“Often these protesters were protected by the church. At the Gethsemane Church in a working-class district of East Berlin, recently, the church’s role in the protest was clearly evident: Politics and prayer marked the evening, and the walls of the church were covered with fliers promoting political causes,” the Journal wrote.

berlinwall-sarahReligion & Ethics NewsWeekly reporter Deborah Potter profiles the Rev. Christian Fuhrer who was pastor of St. Nikolai Evangelical Lutheran Church in the 80s.

“(East German officials) said, ‘We were ready for anything, except for candles and prayer,” [Fuhrer said].

Jesus and the Sermon on the Mount were Fuhrer’s primary motivations, but he also drew inspiration from German pastor and Nazi martyr Dietrich Bonhoeffer as well as Gandhi and the Rev. Martin Luther King, Jr.

Fuhrer said King “prepared and executed this idea of nonviolence, peaceful resistance, in a wonderful way. Then it became our turn to apply the teachings of the Sermon on the Mount here in Leipzig.”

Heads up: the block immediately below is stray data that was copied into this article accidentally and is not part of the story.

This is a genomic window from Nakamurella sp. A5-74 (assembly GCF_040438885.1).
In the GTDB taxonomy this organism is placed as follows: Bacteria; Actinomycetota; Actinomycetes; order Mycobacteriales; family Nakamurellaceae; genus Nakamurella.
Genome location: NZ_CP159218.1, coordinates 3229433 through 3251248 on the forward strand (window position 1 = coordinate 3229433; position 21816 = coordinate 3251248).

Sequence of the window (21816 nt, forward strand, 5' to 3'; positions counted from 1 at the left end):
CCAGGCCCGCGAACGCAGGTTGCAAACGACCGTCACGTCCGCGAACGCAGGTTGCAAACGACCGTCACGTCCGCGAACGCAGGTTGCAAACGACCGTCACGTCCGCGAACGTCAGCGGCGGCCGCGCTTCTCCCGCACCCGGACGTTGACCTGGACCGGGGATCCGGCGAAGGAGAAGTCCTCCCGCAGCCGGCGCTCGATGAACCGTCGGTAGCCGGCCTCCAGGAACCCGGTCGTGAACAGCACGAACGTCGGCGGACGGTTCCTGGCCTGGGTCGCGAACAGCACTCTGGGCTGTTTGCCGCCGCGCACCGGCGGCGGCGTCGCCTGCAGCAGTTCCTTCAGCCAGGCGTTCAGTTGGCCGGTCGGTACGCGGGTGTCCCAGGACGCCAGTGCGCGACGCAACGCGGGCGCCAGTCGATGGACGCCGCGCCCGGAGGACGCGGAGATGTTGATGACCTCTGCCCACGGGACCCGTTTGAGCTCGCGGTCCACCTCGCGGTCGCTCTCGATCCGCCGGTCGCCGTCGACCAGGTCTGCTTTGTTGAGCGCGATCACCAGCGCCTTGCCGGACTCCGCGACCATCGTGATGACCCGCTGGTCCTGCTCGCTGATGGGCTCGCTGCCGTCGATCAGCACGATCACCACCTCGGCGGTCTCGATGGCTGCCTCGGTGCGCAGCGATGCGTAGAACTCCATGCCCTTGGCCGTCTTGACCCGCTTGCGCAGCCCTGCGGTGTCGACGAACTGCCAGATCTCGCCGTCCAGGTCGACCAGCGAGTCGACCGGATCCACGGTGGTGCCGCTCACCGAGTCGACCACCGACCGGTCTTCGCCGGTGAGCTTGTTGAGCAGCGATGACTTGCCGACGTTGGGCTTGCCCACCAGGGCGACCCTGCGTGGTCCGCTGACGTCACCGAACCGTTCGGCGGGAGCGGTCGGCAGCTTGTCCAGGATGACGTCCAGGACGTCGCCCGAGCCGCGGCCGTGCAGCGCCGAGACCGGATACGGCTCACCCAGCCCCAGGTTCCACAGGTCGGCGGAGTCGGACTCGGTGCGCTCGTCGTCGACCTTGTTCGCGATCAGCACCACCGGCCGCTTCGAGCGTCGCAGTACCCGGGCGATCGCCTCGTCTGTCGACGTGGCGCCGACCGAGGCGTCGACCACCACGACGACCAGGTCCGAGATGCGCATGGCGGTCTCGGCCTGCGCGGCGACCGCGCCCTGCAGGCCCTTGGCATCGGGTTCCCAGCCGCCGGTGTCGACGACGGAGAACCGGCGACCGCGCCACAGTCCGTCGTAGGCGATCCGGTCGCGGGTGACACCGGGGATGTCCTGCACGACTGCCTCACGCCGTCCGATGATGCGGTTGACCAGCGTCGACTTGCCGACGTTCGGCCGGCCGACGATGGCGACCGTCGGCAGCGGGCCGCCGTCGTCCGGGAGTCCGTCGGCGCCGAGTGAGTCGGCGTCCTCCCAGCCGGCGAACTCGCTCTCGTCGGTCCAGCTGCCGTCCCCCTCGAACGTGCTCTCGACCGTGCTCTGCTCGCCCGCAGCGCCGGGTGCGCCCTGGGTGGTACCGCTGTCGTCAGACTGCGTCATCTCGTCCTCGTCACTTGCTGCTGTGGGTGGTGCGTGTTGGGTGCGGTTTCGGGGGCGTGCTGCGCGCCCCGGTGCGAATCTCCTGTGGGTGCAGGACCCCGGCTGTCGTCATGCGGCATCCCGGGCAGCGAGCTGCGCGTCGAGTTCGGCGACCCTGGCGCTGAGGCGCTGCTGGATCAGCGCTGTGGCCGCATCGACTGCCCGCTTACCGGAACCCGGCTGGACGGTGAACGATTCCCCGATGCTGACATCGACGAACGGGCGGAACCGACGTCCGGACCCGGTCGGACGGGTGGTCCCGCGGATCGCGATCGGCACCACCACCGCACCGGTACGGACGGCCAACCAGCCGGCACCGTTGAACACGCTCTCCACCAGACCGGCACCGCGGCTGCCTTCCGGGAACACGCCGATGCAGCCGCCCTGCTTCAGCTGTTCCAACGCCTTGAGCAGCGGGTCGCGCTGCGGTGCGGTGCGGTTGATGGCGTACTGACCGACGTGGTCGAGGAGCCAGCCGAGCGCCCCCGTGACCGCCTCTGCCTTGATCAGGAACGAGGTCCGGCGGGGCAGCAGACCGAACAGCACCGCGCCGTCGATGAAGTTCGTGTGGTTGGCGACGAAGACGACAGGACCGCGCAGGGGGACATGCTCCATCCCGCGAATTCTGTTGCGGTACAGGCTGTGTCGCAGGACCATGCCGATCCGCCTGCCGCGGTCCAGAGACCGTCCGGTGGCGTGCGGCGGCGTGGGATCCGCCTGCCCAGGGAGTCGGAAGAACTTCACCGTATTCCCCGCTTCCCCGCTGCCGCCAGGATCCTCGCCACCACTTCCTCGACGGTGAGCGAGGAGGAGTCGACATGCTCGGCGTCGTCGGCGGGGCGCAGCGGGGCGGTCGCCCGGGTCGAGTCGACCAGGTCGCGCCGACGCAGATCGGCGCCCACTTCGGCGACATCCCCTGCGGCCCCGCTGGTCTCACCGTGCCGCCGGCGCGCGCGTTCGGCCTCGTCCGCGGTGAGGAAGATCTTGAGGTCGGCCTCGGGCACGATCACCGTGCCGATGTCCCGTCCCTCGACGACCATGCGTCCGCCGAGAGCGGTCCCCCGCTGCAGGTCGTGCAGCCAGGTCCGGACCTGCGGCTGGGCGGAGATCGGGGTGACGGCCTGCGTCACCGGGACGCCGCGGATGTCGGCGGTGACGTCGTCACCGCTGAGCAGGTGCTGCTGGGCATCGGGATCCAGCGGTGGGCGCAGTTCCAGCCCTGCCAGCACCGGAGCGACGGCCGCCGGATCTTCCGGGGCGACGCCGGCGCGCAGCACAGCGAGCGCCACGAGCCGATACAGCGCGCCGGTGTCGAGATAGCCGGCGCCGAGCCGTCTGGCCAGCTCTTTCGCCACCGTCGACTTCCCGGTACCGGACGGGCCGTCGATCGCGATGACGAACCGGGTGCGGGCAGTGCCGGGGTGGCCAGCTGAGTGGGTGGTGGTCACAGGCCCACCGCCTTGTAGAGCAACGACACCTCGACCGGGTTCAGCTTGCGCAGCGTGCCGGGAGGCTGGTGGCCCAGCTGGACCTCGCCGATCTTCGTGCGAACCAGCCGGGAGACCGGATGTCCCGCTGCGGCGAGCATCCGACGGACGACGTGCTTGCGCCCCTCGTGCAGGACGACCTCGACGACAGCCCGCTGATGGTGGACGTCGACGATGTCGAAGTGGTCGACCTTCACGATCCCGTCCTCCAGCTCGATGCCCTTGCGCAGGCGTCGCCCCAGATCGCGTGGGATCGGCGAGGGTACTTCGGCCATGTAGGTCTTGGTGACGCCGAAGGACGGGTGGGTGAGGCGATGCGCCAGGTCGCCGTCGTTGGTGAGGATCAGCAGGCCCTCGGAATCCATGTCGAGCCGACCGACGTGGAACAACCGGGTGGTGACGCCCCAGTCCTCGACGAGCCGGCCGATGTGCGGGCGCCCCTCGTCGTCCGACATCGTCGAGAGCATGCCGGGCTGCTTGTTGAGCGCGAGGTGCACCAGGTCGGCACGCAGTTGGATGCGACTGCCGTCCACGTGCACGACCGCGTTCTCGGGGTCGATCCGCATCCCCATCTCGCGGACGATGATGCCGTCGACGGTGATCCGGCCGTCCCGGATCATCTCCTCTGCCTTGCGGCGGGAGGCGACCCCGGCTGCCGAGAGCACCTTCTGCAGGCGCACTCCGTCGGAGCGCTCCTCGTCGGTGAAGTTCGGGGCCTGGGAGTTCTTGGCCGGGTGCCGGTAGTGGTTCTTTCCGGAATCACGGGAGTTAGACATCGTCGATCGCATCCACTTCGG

PBS also has an extended interview with Fuhrer. A month ago, The Independent offered another extensive profile, and the Christian Science Monitor also looks at the church’s influence. The New York Times profiled Fuhrer two years ago, but I find it odd that they don’t include him or mention any church in their extensive coverage of the anniversary.

Among all the coverage of the anniversary celebrations, it’s good to see a nod to the importance of religion in the wall’s fall. Let us know if you see more.

I took the photo of the Berlin wall when I was traveling in September on a journalist’s study tour with Atlantik-Brucke.